I was struggling and wanted out.

But how could I quit on this? If I couldn’t handle floating by myself in 11 inches of Epson salt-saturated water for 90 minutes, what else couldn’t I handle?

I was overwhelmed with the notion that I was a quitter.

Everything I ever quit, big and small since childhood came rushing back to me in the dark: Cub Scouts, Little League — twice.

And much more important stuff than that, I was thinking.

I did not like this guy; I was so antsy to escape that pool. I had no clue how much longer I’d be stuck there. What if the attendants had forgotten about me altogether?

The struggle continued.

I needed to bust that door open or I was going to explode.

I was later told that I broke a cardinal rule of floating: I drank coffee beforehand.

I had been drinking coffee all morning, actually.

“Since caffeine is a stimulant it keeps the body from being able to relax,” the founder and co-owner of The Float Place, Tom Wunk, later told me. “It keeps the mind racing, too.”


That’s what we all do, we race.

We race to work. We race home. We race to our phones or our vices. We race to text back before the light changes green. These are manifestations of the racing we do in our minds.

Floating does different things for different people. For me, it slows my mind to a trickle, a trance-like state that can last minutes on end.

There are even blissful moments to be had, which I’ll get into later.

“It gives people exactly what they need,” one of the attendants, herself a floater, told me after my first float.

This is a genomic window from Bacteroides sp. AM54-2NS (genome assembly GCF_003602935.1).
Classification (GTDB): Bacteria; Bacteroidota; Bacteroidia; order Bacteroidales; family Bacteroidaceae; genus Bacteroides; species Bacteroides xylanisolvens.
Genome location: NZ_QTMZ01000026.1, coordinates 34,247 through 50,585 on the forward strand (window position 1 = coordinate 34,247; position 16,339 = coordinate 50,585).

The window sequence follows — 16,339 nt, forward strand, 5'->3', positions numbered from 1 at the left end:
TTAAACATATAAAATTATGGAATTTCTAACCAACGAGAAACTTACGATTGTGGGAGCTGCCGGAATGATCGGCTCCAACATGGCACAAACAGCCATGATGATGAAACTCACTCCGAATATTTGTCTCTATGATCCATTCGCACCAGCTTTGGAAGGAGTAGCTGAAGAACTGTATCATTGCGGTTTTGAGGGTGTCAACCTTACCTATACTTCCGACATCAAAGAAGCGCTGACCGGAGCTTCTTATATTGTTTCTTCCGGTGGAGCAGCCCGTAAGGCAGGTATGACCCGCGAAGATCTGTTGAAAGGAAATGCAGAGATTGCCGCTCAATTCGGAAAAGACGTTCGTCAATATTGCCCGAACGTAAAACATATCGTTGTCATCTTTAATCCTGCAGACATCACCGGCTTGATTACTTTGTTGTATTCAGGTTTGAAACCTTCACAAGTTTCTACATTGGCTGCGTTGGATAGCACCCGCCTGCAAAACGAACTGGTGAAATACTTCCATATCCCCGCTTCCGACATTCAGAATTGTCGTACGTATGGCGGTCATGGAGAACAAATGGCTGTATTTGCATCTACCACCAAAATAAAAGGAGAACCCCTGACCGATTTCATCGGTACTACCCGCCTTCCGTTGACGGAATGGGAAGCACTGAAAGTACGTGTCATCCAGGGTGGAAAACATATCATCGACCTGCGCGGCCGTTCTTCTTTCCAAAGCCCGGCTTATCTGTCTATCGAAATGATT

She and I had chatted briefly as she readied me a cup of tea in The Float Place’s sun-splashed Post Float Room. There you’ll find hot tea, couches, books for writing or sketching, even an assortment of color therapy glasses to choose from.

“You don’t want to go from sensory deprivation to sensory overload,” Wunk says, describing the importance of the post float experience.

That’s also why phones always remain off inside The Float Place.

You’re not just meditating here; you’re disconnecting — from a lot of things.


Wunk and co-owner Hardy Patel opened their second Float Place location — the first one is in Deer Park — in Patchogue in 2016.

They each credit floating with changing their lives drastically.

They’re believers. And they want to help heal our communities while growing a business, which really should be the new American Dream.

My news site, GreaterPatchogue, recently teamed up with Benny Migs Photo on a paid video segment about The Float Place for GreaterPatchogue TV.

But Patel has a requirement for anyone he’s working with: they float.

So into the pool I went. (Patel suggested at least four times.)

To the uninitiated — which is most people, which is why I’m writing this — floating is a sensory deprivation experience that allows a relaxation that floaters feel is unachievable through other means.

“Or, at least, it’s like a cheat code to help people reach that place,” says Wunk.

The salt allows the participant to float effortlessly in water that’s heated to the temperature of the outside skin. The float rooms are insulated against light and sound.

“For the first time ever, all stimuli are removed from your brain and your body isn’t fighting gravity,” reads The Float Place website. “Without this constant rush of feedback, your body has a ton of extra resources at its disposal. As a result, positive hormones, such as dopamine, are pumped out while stress-related hormones, such as cortisol, are greatly reduced.

“All of the joints, muscles and ligaments in your body are finally able to fully stretch and de-stress due to the lack of gravity and huge dose of magnesium from the epsom salt.”

The only thing you’ll feel is a rim of water around your face.